Aleppo fighting displaces thousands – civilians describe life under besiegement
As fighting continues over 31,000 Syrians are now displaced – with many fleeing and looking for refuge.
UNHCR, alongside other humanitarian agencies in Aleppo, is delivering a comprehensive response to meet the needs of the newly displaced from the Eastern part of Aleppo. IDPs interviewed by the UN describe a catastrophic humanitarian situation in the remaining neighborhoods of East Aleppo, with increased food scarcity translating into further price increases. At least 400 critically wounded or sick people require immediate evacuation from besieged areas of Eastern Aleppo. Humanitarian actors are delivering a comprehensive response to the needs of the newly displaced in all areas they can access, and stand ready to assist civilians in besieged east Aleppo whenever access will be granted.
As fighting continues in the ancient city of Aleppo, over 31, 000 Syrians are now displaced within the city.
Many residents of the eastern parts of Aleppo have fled and are now seeking refuge in neighboring areas, such as the Jibreen industrial area – where 18, 000 people are now displaced. A further 5,000 people have sought refuge in Sheikh Maqsoud – a Kurdish-controlled district, while others still have been luckier – reunited with family and loved ones in other parts of the city.
Heavy rainfall and leaking water did not stop hundreds of families from seeking shelter in an abandoned cotton factory – Mahalej – also in the Jibreen industrial area of southern Aleppo. UNHCR and its partners are providing vital humanitarian assistance to the thousands of people displaced here.
Winter is harsh in Syria – temperatures often drop below zero centigrade in many parts of the country, especially between the months of December to February. UNHCR, through its winter plan, has distributed shelter kits, winter clothes and high thermal blankets to most of the displaced population.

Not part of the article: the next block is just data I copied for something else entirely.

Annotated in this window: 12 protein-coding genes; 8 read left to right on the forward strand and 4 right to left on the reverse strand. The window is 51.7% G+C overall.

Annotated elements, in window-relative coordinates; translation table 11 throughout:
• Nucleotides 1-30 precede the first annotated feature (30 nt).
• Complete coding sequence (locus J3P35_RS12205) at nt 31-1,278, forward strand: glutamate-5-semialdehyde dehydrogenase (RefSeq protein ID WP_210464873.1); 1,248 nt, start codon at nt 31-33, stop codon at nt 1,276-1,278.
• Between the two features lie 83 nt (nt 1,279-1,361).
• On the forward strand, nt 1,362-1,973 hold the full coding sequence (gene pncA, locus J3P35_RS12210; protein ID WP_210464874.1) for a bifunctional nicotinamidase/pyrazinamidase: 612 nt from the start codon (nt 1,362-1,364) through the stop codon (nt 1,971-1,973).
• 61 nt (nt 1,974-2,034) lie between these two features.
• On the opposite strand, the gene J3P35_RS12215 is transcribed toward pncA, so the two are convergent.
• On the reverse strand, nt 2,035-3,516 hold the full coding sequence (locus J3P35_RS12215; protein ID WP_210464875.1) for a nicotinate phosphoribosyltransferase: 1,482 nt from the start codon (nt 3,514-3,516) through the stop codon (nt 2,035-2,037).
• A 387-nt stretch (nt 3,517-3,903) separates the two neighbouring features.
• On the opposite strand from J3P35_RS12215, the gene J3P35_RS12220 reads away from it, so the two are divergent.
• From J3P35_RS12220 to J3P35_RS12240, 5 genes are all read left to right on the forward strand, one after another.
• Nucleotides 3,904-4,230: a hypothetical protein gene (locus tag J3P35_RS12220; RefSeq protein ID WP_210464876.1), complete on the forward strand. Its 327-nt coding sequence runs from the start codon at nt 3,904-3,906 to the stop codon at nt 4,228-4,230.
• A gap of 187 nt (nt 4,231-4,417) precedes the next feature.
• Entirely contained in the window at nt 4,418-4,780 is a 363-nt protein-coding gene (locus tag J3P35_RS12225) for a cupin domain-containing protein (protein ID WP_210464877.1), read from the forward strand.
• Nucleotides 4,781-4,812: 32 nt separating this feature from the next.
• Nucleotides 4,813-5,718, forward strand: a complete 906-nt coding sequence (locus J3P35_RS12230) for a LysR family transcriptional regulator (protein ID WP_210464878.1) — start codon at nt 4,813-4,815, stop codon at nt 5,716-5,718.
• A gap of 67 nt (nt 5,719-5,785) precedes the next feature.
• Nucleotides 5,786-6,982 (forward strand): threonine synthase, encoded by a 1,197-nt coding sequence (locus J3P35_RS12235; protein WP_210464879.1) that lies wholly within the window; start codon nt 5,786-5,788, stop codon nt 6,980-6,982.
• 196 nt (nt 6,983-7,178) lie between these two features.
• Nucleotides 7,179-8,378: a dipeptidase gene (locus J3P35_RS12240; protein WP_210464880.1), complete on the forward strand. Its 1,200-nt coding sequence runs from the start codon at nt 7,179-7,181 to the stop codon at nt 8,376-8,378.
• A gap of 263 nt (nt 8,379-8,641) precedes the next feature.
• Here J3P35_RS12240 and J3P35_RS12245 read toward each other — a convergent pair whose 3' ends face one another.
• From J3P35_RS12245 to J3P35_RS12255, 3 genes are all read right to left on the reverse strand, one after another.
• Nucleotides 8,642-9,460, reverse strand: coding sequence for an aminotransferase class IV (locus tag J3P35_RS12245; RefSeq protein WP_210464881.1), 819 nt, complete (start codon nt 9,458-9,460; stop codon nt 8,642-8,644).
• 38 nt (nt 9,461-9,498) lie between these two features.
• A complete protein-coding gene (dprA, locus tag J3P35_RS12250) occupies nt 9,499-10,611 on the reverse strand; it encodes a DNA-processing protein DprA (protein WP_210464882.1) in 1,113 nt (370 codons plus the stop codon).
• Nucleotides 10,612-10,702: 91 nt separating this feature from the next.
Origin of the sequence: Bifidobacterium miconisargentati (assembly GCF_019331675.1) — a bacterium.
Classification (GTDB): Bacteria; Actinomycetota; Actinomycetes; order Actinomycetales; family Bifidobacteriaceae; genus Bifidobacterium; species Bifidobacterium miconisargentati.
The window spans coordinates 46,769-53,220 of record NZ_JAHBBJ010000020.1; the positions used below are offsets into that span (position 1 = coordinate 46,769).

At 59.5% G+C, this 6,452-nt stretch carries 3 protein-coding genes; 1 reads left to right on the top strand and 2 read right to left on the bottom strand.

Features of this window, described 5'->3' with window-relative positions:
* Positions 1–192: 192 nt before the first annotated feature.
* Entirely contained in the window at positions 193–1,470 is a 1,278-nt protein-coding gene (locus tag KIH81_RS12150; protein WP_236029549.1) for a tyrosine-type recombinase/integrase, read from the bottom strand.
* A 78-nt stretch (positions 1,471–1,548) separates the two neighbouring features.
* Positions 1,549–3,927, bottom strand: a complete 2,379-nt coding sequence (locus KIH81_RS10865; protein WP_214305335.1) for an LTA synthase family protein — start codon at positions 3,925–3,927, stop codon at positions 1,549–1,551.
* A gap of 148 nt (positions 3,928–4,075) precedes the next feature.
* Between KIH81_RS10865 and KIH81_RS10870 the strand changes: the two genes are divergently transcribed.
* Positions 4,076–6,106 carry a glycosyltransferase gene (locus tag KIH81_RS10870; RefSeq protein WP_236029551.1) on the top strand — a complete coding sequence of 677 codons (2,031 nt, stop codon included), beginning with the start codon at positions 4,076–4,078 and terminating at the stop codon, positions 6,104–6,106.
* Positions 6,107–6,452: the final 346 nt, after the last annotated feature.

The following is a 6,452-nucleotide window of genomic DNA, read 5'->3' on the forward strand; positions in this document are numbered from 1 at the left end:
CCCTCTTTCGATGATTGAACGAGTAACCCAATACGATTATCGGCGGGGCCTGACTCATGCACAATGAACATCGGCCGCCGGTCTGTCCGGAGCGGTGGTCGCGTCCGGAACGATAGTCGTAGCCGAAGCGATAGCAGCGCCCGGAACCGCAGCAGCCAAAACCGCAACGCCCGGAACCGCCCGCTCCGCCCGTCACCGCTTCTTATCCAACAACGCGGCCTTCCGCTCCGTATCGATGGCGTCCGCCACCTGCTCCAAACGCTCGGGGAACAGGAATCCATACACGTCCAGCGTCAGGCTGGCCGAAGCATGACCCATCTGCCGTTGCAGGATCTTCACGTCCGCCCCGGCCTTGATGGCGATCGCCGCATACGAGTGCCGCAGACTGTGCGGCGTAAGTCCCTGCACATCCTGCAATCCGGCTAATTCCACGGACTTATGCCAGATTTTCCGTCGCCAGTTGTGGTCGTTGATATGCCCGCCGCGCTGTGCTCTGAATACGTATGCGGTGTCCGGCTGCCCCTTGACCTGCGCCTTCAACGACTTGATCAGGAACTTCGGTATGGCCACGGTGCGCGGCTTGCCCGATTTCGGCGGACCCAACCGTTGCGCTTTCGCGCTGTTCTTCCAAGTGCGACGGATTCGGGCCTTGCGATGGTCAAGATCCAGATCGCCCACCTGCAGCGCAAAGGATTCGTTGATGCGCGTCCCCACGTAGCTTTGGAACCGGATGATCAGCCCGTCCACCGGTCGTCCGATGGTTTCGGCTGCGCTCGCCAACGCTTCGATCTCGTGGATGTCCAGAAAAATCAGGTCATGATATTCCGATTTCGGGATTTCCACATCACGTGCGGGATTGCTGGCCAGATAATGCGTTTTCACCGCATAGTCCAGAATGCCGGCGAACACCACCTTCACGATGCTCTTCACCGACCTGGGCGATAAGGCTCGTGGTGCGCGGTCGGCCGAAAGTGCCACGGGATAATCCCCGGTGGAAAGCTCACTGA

Plans are underway to distribute more clothes and winter boots, and to rehabilitate shelters which are damaged or offer little protection against the elements. UNHCR and partners are also providing other protection services, such as psychosocial support to traumatized children, legal aid and counseling, education and medical services through a network of 13 community centers in Aleppo. The UN, and local partners have provided hot meals and food, high thermal blankets, winter clothes, rugs and mattresses to ensure that all the families are well protected from the elements and are kept warm.
Many civilians in eastern Aleppo face an agonizing decision over whether to stay and risk being caught in the cross-fire, or take their chances and try to flee to refuge. A UNHCR staff member on the ground spoke to Mamoun – a 38-year-old man who left east Aleppo with his wife and two daughters in the middle of the night. He described a dangerous journey – one where he and his family were running for their lives. Mamoun was separated from his father and other family members along the way – he does not know whether his parents made it out.
“ at first we could easily obtain bread and rice, they were in abundance, but suddenly there was nothing.”
He described life in besieged eastern Aleppo over the past few weeks, saying “ at first we could easily obtain bread and rice, they were in abundance, but suddenly there was nothing. Prices of food items went soaring and we couldn’t afford to buy any food anymore.” He said that when they finally made it to Jibreen, UN agencies took care of them – supplying food, water, shelter, nutrition and health care, ”the only thing that missing, was a shower”, he added.
The UN and partners are scaling up their humanitarian response in Aleppo and responding to the needs of the newly displaced with shelter, food, nutrition, water and health assistance. UNHCR, as the leader of the shelter response, is providing emergency solutions as well as upgrading and rehabilitating shelters to provide new arrivals – like Mahmoud and his family – with some of the basics they need to stay warm, dry and fed.